Not only no Ethiopian coffee at Starbucks these days, but no Yemen Mocha and having one or the other of these available at all times was standard practice for decades. For one thing, you can't make real Mocha Java (with Yemen) or good ersatz Mocca Java (Ethiopians) without them. Ethiopian Harrar was the number one favorite coffee among employees during my years there and I think it would be today if it were available. I used to promote it as "the cure for common coffee" and that it is. It and Yemen are also coffees that survive and even thrive at Starbucks roast levels.

    Imagine a Starbucks menu board with just Costa Rica Bella Vista, Guatemalan Antigua, Kenya, Ethiopian Harrar, Sumatra, Sulawesi and Aged Sumatra on it, along with Espresso of course and maybe Gold Coast. Heck even I might drink Starbucks from time to time under those circumstances, but instead it's a steady diet of the crappy blends you just listed. That's what happens with the marketing department takes on the job of the coffee department.

  5. OK, now ya got me thinking . ..

    I just started a boutique roasting biz last year, and we've been buying nice, clean Centrals all along. So far, however, we've just been doing two styles: a dark (455-460 degrees, not quite full French) and a medium, some taken to second crack, some before. It works well for espresso. This is a really safe route to take.

    But when I think of great cups I've had, the Yemen Mocha I bought from James Freeman, back when he was selling at the Oakland Farmer's Mkt. (and roasting on the same model IR3 that I am), was simply outstanding. So hey, if he can do it, maybe me too? And I won't sell mine in a pretentious metal tin! Besides, how long before the leaf rust jacks Centrals prices sky high?

  6. Hi Robert -

    Clean Centrals, especially if you choose high-altitude bourbons from Guatemala and/or El Salvador, can yield espresso with a delicious dark chocolate and nut flavor range at the roasts you describe, but it's not going to be complex or memorable.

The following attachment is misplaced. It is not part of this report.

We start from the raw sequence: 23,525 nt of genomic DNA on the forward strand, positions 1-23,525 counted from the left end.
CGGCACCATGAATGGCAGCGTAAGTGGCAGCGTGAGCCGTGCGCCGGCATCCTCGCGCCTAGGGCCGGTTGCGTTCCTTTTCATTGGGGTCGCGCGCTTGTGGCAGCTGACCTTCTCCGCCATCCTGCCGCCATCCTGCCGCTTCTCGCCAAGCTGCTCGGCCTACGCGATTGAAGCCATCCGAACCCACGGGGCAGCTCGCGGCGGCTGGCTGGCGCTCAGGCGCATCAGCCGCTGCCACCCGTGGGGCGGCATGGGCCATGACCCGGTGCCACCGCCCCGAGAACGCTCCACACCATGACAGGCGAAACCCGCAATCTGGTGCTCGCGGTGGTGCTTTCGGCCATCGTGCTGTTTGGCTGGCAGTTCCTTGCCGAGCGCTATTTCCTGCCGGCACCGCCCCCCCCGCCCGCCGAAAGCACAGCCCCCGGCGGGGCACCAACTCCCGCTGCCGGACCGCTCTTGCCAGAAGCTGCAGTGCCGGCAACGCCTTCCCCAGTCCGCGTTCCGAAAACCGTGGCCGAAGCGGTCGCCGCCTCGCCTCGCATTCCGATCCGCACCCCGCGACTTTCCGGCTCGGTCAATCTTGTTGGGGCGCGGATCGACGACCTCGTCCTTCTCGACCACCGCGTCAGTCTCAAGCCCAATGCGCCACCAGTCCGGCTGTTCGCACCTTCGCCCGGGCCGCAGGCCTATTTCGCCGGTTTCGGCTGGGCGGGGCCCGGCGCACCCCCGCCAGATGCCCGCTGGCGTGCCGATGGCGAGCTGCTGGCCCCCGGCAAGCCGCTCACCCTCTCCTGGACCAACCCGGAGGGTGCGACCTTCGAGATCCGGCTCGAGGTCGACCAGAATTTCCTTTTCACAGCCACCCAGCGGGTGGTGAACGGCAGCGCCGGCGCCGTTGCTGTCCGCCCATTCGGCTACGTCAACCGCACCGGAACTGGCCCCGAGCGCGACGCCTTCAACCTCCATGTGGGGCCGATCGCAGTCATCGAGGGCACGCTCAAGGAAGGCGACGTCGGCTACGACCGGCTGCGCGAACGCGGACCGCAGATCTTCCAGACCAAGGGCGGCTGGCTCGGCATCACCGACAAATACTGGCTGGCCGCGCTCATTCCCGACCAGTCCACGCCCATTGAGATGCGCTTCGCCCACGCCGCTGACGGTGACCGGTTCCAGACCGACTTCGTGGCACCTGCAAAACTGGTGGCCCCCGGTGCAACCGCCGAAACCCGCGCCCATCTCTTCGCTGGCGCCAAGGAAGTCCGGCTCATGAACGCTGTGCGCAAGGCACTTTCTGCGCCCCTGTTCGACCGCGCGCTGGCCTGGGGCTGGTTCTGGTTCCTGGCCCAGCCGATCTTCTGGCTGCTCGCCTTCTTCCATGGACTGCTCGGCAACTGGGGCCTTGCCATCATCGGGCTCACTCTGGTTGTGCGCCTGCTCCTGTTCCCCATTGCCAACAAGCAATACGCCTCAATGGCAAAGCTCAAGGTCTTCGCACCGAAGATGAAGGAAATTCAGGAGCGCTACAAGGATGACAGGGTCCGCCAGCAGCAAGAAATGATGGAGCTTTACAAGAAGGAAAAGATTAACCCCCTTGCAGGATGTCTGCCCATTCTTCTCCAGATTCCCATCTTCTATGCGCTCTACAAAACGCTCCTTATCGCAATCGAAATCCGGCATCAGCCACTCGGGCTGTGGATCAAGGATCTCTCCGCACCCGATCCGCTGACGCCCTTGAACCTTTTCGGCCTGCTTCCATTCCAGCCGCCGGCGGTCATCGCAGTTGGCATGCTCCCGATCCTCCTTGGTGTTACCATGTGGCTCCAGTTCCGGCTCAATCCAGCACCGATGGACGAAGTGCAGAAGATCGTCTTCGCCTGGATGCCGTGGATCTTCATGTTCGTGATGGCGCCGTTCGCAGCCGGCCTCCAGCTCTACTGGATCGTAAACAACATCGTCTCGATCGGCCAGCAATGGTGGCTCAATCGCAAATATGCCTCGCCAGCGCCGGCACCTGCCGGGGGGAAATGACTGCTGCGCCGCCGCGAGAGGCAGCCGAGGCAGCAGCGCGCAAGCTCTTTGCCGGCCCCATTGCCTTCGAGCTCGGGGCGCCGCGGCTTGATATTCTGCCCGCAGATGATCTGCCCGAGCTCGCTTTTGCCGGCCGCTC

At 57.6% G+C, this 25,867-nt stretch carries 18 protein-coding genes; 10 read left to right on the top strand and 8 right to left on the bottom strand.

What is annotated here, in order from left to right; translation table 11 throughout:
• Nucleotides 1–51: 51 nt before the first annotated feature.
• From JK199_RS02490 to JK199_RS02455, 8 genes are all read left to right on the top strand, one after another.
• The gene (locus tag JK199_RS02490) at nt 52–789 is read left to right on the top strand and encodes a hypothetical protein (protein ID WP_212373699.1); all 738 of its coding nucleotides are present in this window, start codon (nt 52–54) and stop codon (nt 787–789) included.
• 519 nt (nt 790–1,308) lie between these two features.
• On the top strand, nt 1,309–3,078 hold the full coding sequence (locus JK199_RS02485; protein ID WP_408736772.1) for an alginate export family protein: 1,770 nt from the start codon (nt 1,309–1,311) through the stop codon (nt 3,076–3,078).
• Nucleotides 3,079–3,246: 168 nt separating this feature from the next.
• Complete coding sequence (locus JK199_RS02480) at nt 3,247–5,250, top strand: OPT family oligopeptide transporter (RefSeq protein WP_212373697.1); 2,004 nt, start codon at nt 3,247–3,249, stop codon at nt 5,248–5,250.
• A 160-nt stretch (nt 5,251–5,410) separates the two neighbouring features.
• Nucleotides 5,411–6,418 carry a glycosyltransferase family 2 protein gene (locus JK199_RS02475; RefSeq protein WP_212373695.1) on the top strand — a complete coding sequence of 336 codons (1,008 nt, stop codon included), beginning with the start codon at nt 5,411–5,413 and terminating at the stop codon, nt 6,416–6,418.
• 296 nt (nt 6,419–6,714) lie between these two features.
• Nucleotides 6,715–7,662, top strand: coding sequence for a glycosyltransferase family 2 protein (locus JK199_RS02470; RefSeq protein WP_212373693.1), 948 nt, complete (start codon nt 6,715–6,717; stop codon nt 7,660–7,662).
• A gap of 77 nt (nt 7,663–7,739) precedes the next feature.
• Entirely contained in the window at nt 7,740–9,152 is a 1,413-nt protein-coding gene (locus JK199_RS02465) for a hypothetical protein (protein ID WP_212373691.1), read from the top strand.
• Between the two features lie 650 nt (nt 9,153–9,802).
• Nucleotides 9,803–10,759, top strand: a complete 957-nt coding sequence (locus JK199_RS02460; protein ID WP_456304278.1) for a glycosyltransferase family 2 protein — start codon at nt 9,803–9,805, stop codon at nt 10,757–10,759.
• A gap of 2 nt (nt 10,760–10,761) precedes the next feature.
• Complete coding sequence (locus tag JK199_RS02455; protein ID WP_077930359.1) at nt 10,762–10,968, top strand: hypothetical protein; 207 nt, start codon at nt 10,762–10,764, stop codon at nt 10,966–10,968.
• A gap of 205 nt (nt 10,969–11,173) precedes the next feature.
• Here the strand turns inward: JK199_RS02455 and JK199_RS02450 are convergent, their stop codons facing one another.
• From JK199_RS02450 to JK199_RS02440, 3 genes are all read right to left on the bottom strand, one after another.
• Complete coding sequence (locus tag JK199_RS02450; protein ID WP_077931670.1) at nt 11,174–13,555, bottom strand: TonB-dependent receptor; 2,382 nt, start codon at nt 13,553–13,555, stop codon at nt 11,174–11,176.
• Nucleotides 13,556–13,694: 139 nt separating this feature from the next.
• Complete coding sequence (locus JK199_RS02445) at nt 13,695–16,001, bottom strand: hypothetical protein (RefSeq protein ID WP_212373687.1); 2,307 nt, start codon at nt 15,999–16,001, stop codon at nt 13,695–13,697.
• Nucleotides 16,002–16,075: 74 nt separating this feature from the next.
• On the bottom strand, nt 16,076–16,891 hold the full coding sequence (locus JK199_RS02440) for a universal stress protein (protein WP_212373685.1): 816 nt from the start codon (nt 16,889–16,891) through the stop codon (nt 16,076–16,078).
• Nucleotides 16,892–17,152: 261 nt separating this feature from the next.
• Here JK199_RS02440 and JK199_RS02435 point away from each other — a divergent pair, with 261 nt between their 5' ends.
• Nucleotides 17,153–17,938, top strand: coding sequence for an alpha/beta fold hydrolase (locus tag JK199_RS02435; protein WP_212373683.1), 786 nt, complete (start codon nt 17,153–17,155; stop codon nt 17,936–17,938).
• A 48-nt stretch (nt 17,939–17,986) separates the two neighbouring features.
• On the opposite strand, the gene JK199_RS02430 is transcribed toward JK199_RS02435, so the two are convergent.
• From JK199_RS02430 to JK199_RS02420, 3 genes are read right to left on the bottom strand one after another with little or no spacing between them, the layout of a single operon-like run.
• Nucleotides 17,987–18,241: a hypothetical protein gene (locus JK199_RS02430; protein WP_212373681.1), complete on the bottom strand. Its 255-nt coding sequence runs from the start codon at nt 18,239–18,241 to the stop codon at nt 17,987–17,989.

Quite a few of the top Italian espresso blends use small percentages of both washed and natural Ethiopians for perfume. Using 100% for the washed coffees can be pretty amazing; with naturals, unless they're quite manicured, it's Russian Routlette given the possibility of throwing some spectacularly fruity/fermented cups. If you don't mind that kind of walk on the wild side AND can find just the right lot, why not? The dry-processed Yirgacheffe Sweet Maria's has at the moment might be something to play around with.

    As for Freeman and Blue Bottle, my take would be look at what they're doing and do your best to do the opposite, choosing humility over pretense and value over hosing the consumer as modus operandi.

  7. Where do I can read more about the Latin American focus of today's retail scene that you're talking about? I'm not into the coffee business and would like to know the context.

  8. You can peruse the web sites of leading "Third Wave" roasters like Intelligentsia, Stumptown, Counter Culture, Coava, etc. where you'll see a preponderance of Latin American coffees as both single origins and blends, along with washed coffees from Ethiopia, Kenya and Rwanda, though often the single origing offerings are much more limited (e.g. Bluebottle).

    The focus is typically on coffees from places that regularly have Cup of Excellence auctions. COE is an admirable program in some ways, but it is neither a price nor a quality discovery mechanism, it's a marketing program. In my opinion roasters have a responsibility to offer a selection of coffees that covers the full range of excllent country-of-origin (as opposed to roast or blend derived) flavors, rather than basin their offerings on places they like to travel to. Value for money spent should also be a consideration, but all-too-often is not. Case in point: I just peruesed the Coava coffee web site, and while there are clearly some very good coffees there the average retail price is over $26 per pound - about double the fair price for coffees of such quality. That is not the way to build a market for great coffees.